Walter handles the mix of fact and fiction expertly: the characters all feel very real, the extensive historical research is unobtrusive, and the storyline is satisfying. The writing is excellent - you genuinely care about the characters, and it's hard to put the book down. The story builds to a well-crafted climax that is both surprising and inevitable.
Some of the characters are a little too black-and-white, and there's very little moral grey area - the bad guys are all totally bad and totally unsympathetic (the exceptions being a policeman who gets one POV chapter where his criminal actions are justified with sheer stupidity, and a private eye who does some morally questionable things that ultimately help the good guys).
This book is also a commentary on current events. Rye reflects on what it is like to be swept up in historical events, and how sometimes you don't have total control over your own actions because you are caught in the tide of events that are bigger than you. The powerful rich guys who want to suppress the working class so they can make more money are the bad guys, but when people help each other, they can overcome that suppression and be successful.
The novelâ€™s characters use every larger-than-life nuance of that word character. The Dolan brothers, Gig and Rye, come from Montana and are very different from each other. The sixteen-year-old Rye is looking for a steady income and a home as he figures out who he is. The older brother, Gig, chases women, enjoys the tenderloin district, while also fighting for union men getting a fair shake, as they battle the corrupt police and the big money controlling things from behind the scenes. Gig has read just enough Nietzsche and Rousseau to be dangerous.
When the two brothers are arrested, Ryeâ€™s young age becomes public knowledge, and efforts are made to eventually free him. Along the way, Rye becomes drawn to a nineteen-year-old feminist and activist, the fearless Elizabeth Gurley Flynn, who butts heads with most everyone and got him freed. (Flynn was an actual rabblerousing historic figure, a communist, and eventually one of the founders of the A.C.L.U.) Thereâ€™s also the dramatic Ursula the Great whoâ€™s a vaudeville singer who performs with a cougar in a cage. I loved the side story of how the once-ferocious bear she once performed with ruined the act when it fell in love with Ursula. Ursula introduces the brothers to something much more dangerous than her cougar, a mining magnate whoâ€™s got his fingers into everything. One last character, Del Dalveaux, is a detective working for that magnate, and Walter cleverly weaves him throughout the storyline.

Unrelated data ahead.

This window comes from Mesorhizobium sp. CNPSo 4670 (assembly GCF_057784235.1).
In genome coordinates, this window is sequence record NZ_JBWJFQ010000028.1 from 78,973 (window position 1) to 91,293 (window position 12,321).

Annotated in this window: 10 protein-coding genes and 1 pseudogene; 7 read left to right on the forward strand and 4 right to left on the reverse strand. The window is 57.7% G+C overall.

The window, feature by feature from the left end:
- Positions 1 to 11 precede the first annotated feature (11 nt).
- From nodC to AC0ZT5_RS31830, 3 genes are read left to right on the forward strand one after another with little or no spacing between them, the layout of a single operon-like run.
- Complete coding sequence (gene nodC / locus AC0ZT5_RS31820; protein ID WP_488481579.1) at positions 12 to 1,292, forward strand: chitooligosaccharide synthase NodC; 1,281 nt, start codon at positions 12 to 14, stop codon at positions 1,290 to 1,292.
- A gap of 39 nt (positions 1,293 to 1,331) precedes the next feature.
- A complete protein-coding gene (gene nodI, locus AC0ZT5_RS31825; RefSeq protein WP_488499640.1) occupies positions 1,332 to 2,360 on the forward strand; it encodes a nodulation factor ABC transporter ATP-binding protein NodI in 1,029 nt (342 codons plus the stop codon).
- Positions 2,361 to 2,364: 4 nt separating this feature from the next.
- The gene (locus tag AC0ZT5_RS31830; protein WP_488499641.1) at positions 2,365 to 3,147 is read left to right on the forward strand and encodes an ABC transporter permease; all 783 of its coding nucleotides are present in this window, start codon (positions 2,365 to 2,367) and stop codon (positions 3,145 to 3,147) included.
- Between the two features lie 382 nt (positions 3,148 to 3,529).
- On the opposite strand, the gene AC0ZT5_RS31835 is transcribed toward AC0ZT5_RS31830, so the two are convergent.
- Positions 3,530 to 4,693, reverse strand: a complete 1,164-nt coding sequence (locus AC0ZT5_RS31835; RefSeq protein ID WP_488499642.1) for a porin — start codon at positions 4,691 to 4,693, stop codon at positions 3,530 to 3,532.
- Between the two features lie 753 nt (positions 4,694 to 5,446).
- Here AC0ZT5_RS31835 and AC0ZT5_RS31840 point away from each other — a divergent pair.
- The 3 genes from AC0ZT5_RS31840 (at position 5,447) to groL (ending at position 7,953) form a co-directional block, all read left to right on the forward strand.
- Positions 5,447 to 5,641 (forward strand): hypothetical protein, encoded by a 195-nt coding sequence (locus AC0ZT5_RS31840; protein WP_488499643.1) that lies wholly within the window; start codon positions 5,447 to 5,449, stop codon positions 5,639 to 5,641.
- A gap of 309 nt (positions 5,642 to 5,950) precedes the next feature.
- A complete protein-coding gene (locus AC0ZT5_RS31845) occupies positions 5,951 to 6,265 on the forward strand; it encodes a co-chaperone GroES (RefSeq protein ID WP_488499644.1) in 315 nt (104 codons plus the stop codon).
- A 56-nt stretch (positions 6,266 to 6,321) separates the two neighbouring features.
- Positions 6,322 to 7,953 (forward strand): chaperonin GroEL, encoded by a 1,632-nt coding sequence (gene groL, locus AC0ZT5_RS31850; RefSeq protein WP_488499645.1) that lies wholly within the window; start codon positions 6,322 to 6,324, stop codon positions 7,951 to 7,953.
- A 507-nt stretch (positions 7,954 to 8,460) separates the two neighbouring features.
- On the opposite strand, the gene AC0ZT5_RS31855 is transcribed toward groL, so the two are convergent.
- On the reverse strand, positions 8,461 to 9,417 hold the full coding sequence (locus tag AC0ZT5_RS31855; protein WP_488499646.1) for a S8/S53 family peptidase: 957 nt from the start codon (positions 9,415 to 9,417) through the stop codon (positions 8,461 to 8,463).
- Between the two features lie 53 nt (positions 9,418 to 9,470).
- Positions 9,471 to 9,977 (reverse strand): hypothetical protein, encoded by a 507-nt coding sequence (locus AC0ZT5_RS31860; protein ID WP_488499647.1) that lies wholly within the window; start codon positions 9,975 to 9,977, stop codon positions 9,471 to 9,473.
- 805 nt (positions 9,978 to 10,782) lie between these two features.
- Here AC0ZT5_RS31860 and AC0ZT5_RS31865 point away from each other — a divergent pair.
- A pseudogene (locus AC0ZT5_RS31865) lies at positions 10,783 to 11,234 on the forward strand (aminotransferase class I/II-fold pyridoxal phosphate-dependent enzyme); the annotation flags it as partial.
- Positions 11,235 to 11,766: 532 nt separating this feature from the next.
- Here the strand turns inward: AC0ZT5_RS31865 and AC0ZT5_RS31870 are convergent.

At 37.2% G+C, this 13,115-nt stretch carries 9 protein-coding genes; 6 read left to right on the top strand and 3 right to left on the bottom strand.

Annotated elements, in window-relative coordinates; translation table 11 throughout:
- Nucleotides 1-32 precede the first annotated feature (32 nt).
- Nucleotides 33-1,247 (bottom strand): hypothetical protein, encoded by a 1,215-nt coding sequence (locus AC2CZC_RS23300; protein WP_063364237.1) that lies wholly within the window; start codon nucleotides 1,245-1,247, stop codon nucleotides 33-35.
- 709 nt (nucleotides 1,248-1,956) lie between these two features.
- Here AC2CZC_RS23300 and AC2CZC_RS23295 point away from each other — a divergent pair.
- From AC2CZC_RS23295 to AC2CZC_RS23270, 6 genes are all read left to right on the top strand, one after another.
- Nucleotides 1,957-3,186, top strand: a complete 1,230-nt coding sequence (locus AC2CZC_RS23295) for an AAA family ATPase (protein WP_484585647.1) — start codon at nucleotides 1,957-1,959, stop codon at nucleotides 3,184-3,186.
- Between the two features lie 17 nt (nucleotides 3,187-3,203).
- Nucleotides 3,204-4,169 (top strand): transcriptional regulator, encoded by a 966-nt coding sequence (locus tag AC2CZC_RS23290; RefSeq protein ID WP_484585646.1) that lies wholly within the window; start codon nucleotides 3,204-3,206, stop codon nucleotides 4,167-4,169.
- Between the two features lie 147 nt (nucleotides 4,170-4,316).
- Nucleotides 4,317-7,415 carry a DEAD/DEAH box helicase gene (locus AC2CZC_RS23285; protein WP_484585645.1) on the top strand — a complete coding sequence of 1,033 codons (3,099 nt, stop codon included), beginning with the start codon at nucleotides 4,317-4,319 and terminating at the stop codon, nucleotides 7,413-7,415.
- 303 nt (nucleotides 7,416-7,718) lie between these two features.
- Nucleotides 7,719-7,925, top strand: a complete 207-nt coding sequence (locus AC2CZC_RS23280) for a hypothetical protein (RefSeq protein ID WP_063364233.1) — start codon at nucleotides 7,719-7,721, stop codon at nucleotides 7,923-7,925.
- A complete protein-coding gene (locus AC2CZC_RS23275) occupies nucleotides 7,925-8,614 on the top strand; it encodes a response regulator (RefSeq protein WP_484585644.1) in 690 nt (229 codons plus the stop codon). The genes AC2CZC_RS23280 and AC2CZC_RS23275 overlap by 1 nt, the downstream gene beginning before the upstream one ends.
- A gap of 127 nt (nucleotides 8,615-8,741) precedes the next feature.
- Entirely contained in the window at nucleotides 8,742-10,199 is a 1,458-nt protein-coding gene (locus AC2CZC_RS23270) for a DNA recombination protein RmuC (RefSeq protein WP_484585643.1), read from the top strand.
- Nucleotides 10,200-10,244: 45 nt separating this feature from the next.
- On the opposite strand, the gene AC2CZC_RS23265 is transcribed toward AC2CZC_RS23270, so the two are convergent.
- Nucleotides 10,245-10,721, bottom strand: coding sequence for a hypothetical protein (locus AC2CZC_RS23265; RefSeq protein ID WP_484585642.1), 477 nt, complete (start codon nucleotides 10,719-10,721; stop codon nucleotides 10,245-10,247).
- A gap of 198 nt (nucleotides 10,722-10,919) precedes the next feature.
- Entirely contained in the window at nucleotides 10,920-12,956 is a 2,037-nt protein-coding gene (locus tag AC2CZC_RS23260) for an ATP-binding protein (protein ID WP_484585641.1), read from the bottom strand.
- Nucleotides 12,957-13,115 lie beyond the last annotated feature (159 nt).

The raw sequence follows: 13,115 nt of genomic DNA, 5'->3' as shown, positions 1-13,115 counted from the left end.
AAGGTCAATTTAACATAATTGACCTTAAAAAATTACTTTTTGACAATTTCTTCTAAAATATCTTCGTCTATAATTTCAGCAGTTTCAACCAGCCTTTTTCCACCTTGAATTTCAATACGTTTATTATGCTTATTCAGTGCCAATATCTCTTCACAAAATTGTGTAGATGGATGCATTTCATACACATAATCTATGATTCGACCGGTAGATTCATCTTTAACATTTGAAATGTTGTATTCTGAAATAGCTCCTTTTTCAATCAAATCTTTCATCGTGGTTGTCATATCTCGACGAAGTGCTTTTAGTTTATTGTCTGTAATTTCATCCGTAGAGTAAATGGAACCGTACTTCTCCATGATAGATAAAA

The book is about conflict and the harder edge of life. Sullivan, the head of the police, is a major factor when it comes to knocking heads together and attempting to keep things from constantly boiling over and threatening the status quo, as the working man and the moneyed interests are battling. Though certainly not original, a question that really struck me in this book of magnates, socialists, communists, corruption, and idealists, was the following question. Is it enough to win the occasional battle, even if you cannot win the war? Social progress is always frustrating, but itâ€™s fundamental to what many of us aspire to be.
With this book, Walter has blended actual historical events and people with his novel, and itâ€™s a curious work. I donâ€™t mean the fictional side is shortchanged whatsoever, the novelâ€™s characters are completely fleshed out and very engaging as they struggle with their lives. Though Iâ€™ve always been drawn to stories of class warfare, I found myself split between the loves and losses of the main characters, and the history itself, but the ending was both very clever and stunning. Altogether, this novel wasnâ€™t as satisfying as his previous novel, Beautiful Ruins, was to me, but very few books are.